How a bourgeois economist understood the category of money was therefore to Marx the test of his understanding of the category of value. And the same can be said of Marx's own theory: his theory of value stands or falls on the soundness of his theory of money. In his works of the latter half of the 1840s Marx largely shared the Ricardian theory of value with all its shortcomings.[*] Marx also shared the Ricardian so-called quantitative theory of money. According to this theory which was shared—and is still shared—by the majority of bourgeois economists, money is not a specific commodity performing the part of the universal equivalent, but merely an instrument of circulation. Marx wrote in The Poverty of Philosophy: "...precisely gold and silver, as money, are of all commodities the only ones not determined by their cost of production; and this is so true that in circulation they can be replaced by paper." [56] The falsity of the typically quantitative approach to the theory of money becomes strikingly obvious at the time of monetary crises, when paper money is drastically depreciated and its absolute dependence on gold, this specific commodity, comes to light.

Having worked out his theory of value, Marx immediately took a critical look at the quantitative theory of money. "Ricardo's theory of money," he stated in the manuscript of 185758, "is as completely refuted as its false assumptions." [57] It is important to note that already in The Poverty of Philosophy Marx posed the question of the objective necessity of money under a system of production which rests on the individual exchange of the products of labour. Simultaneously he stressed that the question that had concerned Proudhon, as to why gold and silver performed this particular function was a secondary question the answer to which should be sought not in the bourgeois economic system as a whole but in the specific qualities of gold and silver as substances [58] Raising the question of the necessity of money under commodity production, Marx in The Poverty of Philosophy did not yet offer any solution. That could be furnished only in conjunction with the theory of value, as one of its consequences. Thus the working out of the Marxist theory of value in the manuscripts of 1857-58 simultaneously attests that Marx produced his own theory of value only at that time.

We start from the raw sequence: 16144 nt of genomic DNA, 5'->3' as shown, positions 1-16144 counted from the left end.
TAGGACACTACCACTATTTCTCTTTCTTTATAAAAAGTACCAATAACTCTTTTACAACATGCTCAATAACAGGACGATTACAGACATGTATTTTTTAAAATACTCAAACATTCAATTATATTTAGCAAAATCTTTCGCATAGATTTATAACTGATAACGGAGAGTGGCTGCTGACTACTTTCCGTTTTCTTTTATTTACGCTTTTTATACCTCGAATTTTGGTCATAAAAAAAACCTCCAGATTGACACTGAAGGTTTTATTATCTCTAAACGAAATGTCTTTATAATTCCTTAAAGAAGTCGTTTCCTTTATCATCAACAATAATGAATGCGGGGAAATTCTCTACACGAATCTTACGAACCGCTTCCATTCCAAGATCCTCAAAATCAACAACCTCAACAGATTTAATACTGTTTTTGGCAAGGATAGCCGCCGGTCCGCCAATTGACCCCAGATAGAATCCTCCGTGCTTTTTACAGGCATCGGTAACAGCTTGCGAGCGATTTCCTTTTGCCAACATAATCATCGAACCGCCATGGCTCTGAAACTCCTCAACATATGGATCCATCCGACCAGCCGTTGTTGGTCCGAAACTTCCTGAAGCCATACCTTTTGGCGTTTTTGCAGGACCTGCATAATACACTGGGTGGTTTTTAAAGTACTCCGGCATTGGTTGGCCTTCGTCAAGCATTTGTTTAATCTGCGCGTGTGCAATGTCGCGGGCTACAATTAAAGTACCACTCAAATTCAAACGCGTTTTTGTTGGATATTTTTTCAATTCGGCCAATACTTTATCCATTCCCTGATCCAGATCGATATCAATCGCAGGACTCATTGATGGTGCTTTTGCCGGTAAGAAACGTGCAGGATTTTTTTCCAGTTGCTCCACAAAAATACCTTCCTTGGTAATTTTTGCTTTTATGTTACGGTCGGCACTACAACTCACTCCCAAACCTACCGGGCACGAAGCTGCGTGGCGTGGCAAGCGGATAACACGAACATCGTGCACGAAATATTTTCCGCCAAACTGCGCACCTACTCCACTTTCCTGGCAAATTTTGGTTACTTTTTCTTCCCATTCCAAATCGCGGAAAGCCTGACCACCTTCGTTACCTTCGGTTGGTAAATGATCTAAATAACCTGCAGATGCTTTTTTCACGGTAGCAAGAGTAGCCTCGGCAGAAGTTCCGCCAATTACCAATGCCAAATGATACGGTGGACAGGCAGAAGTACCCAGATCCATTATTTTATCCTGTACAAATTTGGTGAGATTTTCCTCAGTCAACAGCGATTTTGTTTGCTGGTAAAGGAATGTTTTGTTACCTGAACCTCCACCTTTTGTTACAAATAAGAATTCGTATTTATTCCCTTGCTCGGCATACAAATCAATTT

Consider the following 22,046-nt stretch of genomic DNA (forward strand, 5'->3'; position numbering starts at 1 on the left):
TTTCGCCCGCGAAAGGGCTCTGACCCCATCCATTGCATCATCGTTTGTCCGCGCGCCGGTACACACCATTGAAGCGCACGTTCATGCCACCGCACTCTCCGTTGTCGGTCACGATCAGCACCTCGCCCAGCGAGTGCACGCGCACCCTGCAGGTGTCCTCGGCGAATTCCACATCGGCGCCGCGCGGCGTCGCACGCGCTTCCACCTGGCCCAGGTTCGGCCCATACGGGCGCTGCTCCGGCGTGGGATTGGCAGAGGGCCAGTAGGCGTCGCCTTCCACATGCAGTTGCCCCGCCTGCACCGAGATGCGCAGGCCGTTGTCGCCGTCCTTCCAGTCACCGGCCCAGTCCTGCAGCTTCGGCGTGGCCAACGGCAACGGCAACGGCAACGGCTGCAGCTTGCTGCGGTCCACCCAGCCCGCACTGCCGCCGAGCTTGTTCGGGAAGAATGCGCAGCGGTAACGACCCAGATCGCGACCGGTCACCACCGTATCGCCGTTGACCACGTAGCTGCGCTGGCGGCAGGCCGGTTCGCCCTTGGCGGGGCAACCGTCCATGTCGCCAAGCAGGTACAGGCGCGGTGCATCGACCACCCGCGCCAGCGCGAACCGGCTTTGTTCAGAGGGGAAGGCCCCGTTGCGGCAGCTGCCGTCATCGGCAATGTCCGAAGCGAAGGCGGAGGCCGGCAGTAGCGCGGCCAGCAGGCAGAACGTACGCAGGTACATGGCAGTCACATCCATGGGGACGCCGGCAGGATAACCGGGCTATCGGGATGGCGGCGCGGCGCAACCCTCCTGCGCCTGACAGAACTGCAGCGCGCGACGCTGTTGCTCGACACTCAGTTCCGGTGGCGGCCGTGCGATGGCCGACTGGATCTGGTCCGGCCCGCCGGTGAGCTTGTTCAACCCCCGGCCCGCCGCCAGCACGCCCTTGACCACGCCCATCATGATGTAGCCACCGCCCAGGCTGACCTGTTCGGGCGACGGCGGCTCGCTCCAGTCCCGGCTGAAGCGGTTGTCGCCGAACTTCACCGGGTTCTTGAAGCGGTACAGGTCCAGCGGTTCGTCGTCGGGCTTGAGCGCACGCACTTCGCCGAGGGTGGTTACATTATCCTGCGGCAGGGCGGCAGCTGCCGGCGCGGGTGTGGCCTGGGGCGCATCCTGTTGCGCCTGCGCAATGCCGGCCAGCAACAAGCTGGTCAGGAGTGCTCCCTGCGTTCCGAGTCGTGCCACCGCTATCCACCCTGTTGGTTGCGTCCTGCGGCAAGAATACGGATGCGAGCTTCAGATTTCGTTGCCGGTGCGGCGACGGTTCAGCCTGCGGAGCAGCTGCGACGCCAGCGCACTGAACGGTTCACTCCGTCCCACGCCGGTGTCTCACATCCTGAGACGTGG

In the first volume of Capital the category of a commodity as the "economic cell-form" of bourgeois society appears as the starting-point from which Marx built his theory advancing from the abstract to the concrete. Behind it, however, lies the process of inquiry which brought Marx to this conception of a commodity. And this process is of great importance, as it alone makes it possible to avoid forming a false conception of a theory as an a priori construction. In other words, it makes it possible to avoid a dogmatic approach to Marx's economic theory. The study of the draft versions of Capital affords us the unique opportunity of being present, as it were, at the birth of a new theory, tracing every detail of the difficult process of the discovery of the "economic cell-form" of capitalism.

Examination of Marx's scientific method—the method of advancing from the abstract to the concrete--inevitably gives rise to certain questions in the reader's mind. First, Marx's analysis has shown that every social structure must have an elementary "economic cell-form" peculiar to it, which furnishes the starting-point for building an economic theory for the society it is part of. The construction of such a theory must necessarily be preceded by the isolation of certain "determinant, abstract, general relations..." [59] which together constitute the "cell-form" to be found. This gives rise to the question as to what requirements the "economic cell-form" must satisfy. Or, to put it differently, what limits the transition from the concrete to the abstract may (and must) reach before there begins the reverse process of advancing from the abstract to the concrete, i.e. the proper process of developing an economic theory. Second, the method of advancing from the abstract to the concrete dictates the necessity of making an economic theory concrete, advancing from the abstract, underlying categories to the concrete. "surface" categories.

What can be said in this respect of Marx's economic theory? Is it concrete or is it abstract? Does it need to be made more concrete? To these and some other questions we shall now proceed.

2. "The Splitting of a Single Whole..."